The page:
Primordial or big bang nucleosynthesis (BBN) is one of the three historical strong evidences for the big bang model. The recent results by the Planck satellite mission have slightly changed the estimate of the baryonic density compared to the previous WMAP analysis. This article updates the BBN predictions for the light elements using the cosmological parameters determined by Planck, as well as an improvement of the nuclear network and new spectroscopic observations. There is a slight lowering of the primordial Li/H abundance, however, this lithium value still remains typically 3 times larger than its observed spectroscopic abundance in halo stars of the Galaxy. According to the importance of this ``lithium problem", we trace the small changes in its BBN calculated abundance following updates of the baryonic density, neutron lifetime and networks. In addition, for the first time, we provide confidence limits for the production of 6Li, 9Be, 11B and CNO, resulting from our extensive Monte Carlo calculation with our extended network. A specific focus is cast on CNO primordial production. Considering uncertainties on the nuclear rates around the CNO formation, we obtain CNO/H ≈ (5-30)×10-15. We further improve this estimate by analyzing correlations between yields and reaction rates and identified new influential reaction rates. These uncertain rates, if simultaneously varied could lead to a significant increase of CNO production: CNO/H~10-13. This result is important for the study of population III star formation during the dark ages.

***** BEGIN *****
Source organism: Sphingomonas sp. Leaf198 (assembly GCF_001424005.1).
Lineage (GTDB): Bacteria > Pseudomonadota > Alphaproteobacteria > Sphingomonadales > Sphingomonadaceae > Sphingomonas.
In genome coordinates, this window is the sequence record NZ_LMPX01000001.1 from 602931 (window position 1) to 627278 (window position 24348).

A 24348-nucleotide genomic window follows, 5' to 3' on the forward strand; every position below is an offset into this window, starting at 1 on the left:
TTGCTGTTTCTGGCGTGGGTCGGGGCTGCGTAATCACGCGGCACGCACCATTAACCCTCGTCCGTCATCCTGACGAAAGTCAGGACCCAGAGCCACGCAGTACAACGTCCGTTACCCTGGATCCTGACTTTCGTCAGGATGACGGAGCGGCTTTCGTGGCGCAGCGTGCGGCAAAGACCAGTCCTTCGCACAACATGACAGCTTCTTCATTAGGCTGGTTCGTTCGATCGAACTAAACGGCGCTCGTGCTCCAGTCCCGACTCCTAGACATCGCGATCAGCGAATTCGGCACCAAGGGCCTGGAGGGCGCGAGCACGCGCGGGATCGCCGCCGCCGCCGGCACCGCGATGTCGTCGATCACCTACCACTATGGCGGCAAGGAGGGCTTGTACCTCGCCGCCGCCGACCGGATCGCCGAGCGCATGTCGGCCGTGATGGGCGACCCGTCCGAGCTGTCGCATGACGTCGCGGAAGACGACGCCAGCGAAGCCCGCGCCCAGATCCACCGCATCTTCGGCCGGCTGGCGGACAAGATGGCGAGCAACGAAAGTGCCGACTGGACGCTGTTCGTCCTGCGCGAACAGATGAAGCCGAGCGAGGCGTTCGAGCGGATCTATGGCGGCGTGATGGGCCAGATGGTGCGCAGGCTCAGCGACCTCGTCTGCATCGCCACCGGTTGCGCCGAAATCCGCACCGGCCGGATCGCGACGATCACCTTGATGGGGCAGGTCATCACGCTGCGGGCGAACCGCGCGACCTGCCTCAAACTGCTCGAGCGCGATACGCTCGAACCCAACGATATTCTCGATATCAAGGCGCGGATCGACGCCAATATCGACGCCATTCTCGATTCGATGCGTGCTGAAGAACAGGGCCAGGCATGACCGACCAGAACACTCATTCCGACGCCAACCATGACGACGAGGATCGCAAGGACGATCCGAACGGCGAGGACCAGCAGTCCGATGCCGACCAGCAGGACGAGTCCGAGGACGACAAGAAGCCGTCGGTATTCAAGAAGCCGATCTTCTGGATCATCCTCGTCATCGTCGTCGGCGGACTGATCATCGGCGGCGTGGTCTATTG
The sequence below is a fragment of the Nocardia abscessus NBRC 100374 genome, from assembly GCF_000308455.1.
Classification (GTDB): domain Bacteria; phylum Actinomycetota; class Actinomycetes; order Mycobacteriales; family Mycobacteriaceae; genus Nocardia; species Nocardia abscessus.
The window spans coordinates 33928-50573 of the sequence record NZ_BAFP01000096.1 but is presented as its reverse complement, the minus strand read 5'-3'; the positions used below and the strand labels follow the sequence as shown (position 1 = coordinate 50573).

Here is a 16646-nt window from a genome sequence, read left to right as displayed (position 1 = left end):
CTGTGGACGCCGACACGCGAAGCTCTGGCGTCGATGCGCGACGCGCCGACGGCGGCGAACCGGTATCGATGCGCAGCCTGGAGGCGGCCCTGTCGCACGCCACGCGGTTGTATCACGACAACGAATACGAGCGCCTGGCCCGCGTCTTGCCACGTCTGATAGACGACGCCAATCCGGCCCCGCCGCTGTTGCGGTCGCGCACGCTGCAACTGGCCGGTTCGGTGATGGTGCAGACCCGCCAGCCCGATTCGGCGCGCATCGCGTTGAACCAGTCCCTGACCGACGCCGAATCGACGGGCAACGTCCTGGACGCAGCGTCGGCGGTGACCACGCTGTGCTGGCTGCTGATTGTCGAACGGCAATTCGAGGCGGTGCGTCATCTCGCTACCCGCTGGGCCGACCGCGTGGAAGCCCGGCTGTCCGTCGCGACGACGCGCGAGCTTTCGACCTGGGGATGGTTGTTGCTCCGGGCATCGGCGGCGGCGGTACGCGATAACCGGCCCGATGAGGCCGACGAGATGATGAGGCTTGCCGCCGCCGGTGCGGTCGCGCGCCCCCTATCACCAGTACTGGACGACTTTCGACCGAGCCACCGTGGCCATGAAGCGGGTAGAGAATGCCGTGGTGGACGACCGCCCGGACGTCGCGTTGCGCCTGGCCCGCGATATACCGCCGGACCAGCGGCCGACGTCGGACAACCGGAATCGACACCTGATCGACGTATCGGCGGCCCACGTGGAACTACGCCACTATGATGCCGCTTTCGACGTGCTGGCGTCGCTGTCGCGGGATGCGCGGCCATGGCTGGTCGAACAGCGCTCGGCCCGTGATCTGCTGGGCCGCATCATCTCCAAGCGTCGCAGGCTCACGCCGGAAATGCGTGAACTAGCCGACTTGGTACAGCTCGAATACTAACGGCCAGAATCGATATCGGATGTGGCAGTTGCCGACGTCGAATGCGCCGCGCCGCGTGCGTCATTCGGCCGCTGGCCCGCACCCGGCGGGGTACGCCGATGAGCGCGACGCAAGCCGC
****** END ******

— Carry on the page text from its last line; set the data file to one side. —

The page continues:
Journal of Cosmology and Astroparticle Physics
- Pub Date:
- October 2014
- Astrophysics - Cosmology and Nongalactic Astrophysics
- Version to match accepted version in JCAP. Results unchanged